Not that it is any of your business – and I know accuracy is not your strong point – but on the occasion you spotted Peter having a quiet beer he was with a school friend he had seen only once before in 28 years and who happened to be in Melbourne for a short time on business. Peter did watch the 6pm television news (not that there is really any need for him to as a news room assistant monitors each channel and gives Peter a full run down) and then slipped across the road for an ale with a mate – what is so wrong with that?
At least Peter still has some mates. I presume the number of people prepared to admit to a friendship with you is diminishing due to your propensity to burn them on your grubby website, Ian Smith (Natasha’s fiance) being a case in point.
You have got stuck into a number of people I have worked with and respect, including Terry McCrann, Neil Mitchell, Steve Price, Mark Robinson, Caro Wilson and Brendan Donehue (sic). Maybe jealousy is your problem because you are certainly not half the journalist any of them are.
You will probably think this spirited defence of somebody who is my boss is sycophantic on my behalf.
Think what you like because I for one don’t give a toss what your opinion about anything is.
Cheers, Senior Herald Sun journalist”
The Crikey response
This is what I sent back to the second emailer:
Good on you for getting that off your chest **** but methinks you’re taking it all a bit too seriously. Did you see the pic Blunden ran of me the other day? Surely you can appreciate the tit for tat.
BTW, I don’t think I’ve ever had a go at McCrann and I’m not sure how you’re expecting me to run a site of media and gossip without having goes at people. It’s just the way of the world.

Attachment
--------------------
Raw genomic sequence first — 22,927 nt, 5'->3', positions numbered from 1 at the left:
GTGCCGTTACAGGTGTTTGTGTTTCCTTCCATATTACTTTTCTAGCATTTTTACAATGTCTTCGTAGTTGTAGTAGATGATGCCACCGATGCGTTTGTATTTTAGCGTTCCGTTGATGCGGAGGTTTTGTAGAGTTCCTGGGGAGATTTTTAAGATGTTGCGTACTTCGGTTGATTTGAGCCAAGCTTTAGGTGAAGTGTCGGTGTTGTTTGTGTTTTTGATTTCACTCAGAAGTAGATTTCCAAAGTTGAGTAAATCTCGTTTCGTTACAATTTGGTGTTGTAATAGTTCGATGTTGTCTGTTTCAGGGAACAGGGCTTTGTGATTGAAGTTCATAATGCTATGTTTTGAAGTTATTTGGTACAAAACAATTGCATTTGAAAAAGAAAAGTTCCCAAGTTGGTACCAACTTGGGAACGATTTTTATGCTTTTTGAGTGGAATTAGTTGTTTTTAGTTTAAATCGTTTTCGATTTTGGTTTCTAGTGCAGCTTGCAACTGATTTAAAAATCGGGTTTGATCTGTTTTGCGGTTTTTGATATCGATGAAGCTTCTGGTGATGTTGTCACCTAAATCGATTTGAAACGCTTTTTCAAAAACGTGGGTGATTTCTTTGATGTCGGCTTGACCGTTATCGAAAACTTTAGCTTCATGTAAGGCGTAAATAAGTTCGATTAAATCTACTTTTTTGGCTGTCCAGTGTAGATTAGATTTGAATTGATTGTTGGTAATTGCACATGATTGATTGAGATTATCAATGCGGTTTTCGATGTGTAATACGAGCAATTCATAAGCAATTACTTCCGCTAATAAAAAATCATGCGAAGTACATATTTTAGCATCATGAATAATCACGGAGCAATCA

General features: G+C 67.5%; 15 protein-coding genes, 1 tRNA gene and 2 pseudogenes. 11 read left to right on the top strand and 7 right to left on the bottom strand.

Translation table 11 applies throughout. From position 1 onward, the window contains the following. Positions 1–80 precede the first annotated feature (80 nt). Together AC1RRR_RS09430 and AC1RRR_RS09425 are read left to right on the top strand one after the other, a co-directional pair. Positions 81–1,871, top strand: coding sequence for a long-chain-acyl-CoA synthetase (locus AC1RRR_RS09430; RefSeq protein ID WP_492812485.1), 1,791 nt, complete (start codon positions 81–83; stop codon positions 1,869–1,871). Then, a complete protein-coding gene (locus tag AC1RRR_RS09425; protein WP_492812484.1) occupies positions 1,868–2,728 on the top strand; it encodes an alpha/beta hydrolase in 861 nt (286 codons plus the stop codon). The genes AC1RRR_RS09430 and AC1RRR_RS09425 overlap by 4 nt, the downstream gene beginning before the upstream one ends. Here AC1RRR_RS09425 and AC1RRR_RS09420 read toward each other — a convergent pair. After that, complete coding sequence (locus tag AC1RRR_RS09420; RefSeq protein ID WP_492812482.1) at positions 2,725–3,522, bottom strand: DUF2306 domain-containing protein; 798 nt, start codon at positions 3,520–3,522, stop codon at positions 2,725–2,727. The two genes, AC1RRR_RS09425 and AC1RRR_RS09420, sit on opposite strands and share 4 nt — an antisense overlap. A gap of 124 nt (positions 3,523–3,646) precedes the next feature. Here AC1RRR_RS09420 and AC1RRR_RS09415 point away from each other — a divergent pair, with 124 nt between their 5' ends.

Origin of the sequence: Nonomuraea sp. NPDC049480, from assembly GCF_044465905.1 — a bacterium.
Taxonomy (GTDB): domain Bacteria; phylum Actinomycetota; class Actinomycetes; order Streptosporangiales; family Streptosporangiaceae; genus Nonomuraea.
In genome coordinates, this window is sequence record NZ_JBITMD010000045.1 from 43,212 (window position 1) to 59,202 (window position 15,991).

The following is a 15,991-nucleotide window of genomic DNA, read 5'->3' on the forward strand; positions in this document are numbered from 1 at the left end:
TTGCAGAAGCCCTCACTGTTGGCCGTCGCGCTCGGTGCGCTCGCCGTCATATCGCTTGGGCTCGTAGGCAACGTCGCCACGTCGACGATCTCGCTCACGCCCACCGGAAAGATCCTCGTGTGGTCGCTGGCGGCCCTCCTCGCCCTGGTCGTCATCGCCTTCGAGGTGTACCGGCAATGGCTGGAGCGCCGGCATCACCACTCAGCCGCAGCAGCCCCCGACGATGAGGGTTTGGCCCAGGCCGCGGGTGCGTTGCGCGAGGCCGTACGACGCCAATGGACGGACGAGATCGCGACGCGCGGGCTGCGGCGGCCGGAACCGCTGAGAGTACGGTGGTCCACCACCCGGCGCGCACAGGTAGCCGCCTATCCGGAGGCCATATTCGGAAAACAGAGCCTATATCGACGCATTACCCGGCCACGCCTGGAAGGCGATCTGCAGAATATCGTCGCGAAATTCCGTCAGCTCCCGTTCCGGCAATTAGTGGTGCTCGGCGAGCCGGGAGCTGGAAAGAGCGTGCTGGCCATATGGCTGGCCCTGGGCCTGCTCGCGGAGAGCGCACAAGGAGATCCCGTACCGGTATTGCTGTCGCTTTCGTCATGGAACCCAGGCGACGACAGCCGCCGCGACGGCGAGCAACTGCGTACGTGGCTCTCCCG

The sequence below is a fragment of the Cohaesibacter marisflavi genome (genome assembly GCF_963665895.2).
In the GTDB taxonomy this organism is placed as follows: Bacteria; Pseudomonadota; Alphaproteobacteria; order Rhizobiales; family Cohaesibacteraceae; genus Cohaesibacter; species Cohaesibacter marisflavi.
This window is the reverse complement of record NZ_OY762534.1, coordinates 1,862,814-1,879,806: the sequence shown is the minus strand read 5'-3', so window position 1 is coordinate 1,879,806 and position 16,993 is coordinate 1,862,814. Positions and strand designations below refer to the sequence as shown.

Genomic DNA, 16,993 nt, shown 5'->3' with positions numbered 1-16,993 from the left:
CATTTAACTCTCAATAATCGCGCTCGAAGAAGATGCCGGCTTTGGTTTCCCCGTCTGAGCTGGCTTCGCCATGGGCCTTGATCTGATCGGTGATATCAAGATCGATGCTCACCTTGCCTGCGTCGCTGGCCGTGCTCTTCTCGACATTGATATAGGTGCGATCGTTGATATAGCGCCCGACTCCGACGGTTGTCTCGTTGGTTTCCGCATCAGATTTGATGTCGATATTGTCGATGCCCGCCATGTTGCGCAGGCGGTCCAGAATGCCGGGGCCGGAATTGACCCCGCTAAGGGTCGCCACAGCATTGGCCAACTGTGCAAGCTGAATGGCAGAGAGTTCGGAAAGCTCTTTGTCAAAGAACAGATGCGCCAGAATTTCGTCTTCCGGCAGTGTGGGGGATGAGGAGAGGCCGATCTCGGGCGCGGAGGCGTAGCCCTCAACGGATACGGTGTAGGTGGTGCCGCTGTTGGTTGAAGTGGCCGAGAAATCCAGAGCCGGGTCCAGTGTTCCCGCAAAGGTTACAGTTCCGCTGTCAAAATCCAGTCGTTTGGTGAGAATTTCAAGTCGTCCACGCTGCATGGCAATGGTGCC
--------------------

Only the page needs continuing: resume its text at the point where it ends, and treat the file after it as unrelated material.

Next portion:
You’re very loyal to Blunden and that is commendable.
I have plenty of friends and wouldn’t count Caro, Brendan, Mitchell or Pricey as former friends. However, I agree with your point on Smithy but there’s a bit more baggage there than you realise (explanation deleted).
Look forward to getting your vote for the Press Club committee in a few weeks.
Go well and no hard feelings, SM
The amazing thing about all of this is that Crikey remains to this day banned in the Herald Sun. If I sent a stinging letter to them they would not publish it. Sure it was a cheap shot at Blunden but not as bad as Blunden’s cheap shot at me three weeks ago in The Eye column when they breached Crikey’s copyright and ran a photo of me from the website pulling a stupid face completely out of context. These were the words that went with it and you’ll see that they certainly justify the cheap pub shot:
Blunden’s hatchet job
SO Stephen Mayne (right), the former Herald Sun journo (yes, we admit it) and primo conspiracy theorist, is in such a flap about not making news in this paper that he is orchestrating a campaign demanding his inclusion.
Mmm. Weird, really. If he likes the paper that much, why did he leave? It’s not as though he doesn’t have his own private little forum (his own website) to peddle his thoughts on the wicked world, but clearly he’s seeking a wider audience.
Anyway, to prove that he is not banned, here’s a pic of the man himself, from his website and, from what we understand, unenhanced, digitally speaking. The big question is: can we leave him alone now? Please?
Now this is from a few weeks back during another bout of scratching and hair-pulling with Blunden:
HERALD SUN BAN ON CRIKEY CONTINUES
Herald Sun editor in chief Peter Blunden has now maintained his ban on Crikey for more than two years which is a pretty amazing feat given that he runs the biggest paper in Victoria and we are the biggest web story in Australia based right in his home town of Melbourne.